Sudan: Execution of nine potentially innocent men shows flaws of death penalty

The Sudanese government has executed nine people who may have been innocent, said Amnesty International today, in reaction to the killing of nine men convicted of murder after they were tortured to confess to the crime.  

On 2 April, Sudan’s Constitutional Court confirmed the death sentences of the nine men, who were found guilty of the murder of newspaper editor Mohamed Taha in September 2006.

The men said they had been tortured to confess to the murder and were forced to sign confessions, which were later produced in court. They all retracted their confessions in court, but the Appeals Court still accepted the confessions as evidence against them handed down death sentences.

Requests by defence lawyers for medical examinations into the allegations of torture were refused, even though many of men had marks of torture.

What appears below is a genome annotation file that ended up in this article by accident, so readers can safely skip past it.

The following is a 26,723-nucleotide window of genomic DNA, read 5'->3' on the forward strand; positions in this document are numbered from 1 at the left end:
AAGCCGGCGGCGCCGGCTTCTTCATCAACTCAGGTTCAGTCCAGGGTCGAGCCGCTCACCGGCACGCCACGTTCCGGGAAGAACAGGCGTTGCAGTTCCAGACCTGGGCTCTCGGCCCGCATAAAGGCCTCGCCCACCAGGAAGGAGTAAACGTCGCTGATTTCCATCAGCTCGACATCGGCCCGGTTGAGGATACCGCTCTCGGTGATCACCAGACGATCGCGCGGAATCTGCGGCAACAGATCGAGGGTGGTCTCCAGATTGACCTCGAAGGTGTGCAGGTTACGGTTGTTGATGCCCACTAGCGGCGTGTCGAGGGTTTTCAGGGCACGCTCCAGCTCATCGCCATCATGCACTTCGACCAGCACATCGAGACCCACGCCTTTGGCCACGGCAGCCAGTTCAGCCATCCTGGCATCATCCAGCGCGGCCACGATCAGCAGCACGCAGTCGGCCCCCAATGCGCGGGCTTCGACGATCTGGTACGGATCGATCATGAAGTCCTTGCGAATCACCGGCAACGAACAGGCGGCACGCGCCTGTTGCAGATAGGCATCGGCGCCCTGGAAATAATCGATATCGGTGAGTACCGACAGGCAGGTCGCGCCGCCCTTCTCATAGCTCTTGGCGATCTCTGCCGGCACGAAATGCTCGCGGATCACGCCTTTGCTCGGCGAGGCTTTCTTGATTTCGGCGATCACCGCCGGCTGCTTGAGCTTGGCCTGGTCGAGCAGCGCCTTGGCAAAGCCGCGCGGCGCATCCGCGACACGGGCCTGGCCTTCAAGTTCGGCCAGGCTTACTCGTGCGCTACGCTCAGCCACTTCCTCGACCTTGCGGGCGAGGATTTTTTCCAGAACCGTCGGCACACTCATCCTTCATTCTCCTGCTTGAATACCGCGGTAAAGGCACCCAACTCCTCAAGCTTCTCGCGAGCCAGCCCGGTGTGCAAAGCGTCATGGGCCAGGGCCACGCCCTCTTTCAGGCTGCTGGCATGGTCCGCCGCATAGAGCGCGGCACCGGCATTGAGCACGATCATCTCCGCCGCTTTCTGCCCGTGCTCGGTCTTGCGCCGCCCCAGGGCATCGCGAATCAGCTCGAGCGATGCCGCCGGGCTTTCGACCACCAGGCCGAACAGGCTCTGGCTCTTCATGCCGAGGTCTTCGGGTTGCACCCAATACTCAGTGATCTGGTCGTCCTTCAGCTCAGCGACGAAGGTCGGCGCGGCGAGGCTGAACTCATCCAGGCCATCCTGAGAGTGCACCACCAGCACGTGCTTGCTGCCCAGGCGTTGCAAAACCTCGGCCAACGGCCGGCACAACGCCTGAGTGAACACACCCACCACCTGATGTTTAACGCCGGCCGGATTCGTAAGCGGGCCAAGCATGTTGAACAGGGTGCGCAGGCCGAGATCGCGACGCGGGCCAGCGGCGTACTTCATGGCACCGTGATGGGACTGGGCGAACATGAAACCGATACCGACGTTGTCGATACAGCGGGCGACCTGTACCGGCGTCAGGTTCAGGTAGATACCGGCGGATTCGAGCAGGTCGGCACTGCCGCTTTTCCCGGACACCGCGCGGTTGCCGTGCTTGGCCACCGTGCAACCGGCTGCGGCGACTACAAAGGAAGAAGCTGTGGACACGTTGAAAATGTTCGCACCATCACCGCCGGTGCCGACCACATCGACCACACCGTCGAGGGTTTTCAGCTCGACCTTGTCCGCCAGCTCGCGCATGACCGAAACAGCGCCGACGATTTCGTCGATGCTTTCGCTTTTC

“The execution of the nine men is outrageous. They were arbitrarily arrested, tortured and then subjected to an unfair trial,” said Tawanda Hondora, Africa Deputy Director at Amnesty International.

“This case is a tragic example of what happens when an irreversible punishment such as the death penalty is applied,” said Tawanda Hondora. “The Sudanese authorities must abolish the death penalty immediately.”   Background Information The nine men executed in Sudan yesterday were: Ishaq Mohammed Sanousi, Abdel Hay Omar, Mustafa Adam,Mohammed Birgid,Hassan Adam Fadel, Adam Ibrahim, Jamaleddin Isa, Abdel Magid Ali Abdel Magid and Sabir Hassan.